I just wait to see what mood I'm in before I decide which one I carry got one of each and a couple more, But the hot loaded 45 colt is my favorite.


the most expensive bullet there is isn't worth a plug nickel if it don't go where its supposed to.
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Marlinlover - the trigger on my Ruger SS Blackhawk .45 was not too bad from the factory. I tweaked the trigger return spring to lighten it, and have left it alone since then. It's not super, but good enough for defense against close up large bitey things. Or so I hoped. After I saw a big ole Brownie turd for the first time, and some 8" wide paw prints, I felt woefully undergunned.

By no means is the recoil of a stout loaded .45 shooting 300 grain bullets measurably less than a .44 mangleum. So I have to second MontanaMarines comments about going to the Bisley grip frame. Ruger made a special run of .45 SS Bisley Blackhawks, and I'd look for one of those. I think they are also available in .44 mangleum as well. If you prefer fixed rear sights, there's the Bisley Vacquero.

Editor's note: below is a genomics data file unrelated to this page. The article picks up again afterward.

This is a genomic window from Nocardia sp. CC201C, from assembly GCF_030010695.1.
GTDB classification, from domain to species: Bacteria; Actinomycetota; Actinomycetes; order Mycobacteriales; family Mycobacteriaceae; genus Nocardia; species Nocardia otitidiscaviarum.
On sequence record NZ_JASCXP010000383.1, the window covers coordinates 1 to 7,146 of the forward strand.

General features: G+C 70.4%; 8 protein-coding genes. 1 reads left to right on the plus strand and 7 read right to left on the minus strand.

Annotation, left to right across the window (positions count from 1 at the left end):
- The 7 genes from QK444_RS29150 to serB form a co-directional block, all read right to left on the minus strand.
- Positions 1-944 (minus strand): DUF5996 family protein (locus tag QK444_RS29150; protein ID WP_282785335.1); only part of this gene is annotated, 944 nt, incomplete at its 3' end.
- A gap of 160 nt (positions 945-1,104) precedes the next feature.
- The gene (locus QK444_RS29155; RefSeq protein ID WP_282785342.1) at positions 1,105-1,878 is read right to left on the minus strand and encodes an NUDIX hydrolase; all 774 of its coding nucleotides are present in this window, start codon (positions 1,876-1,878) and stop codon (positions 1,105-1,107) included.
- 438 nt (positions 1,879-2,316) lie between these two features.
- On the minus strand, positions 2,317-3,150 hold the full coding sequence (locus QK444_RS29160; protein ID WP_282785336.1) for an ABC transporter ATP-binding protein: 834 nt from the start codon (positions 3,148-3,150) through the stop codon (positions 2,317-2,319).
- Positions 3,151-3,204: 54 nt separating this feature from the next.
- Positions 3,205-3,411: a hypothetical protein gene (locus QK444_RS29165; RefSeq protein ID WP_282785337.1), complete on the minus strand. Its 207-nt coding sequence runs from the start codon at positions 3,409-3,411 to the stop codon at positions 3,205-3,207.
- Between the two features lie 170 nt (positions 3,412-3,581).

Regards,
Scott



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I love 'em all and have been using .22 LR to .44 Magnum to .45 Colt for backup and hunting since 1952. Have fired handguns with a lot more whomp than anything you've mentioned here (.45 Winchester Magnum and all but the lightest of Lee Jurras's "howdah pistol" cartridges -- including the .577 Jurras), and my choice for my own use, in the applications that you're most interested in, is the Taurus .44 Magnum with a 12-inch barrel, loaded with the Keith bullet and a smidge less than the maximum charge of 2400. Hard to beat but easy to shoot.

Now why would I recommend anything else to anybody else?


"Good enough" isn't.

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Marlinlover, get yourself a man's handgun. An encore in the pistol setup in 30-06 or 300 win mag in a 15" barrel. lol. tom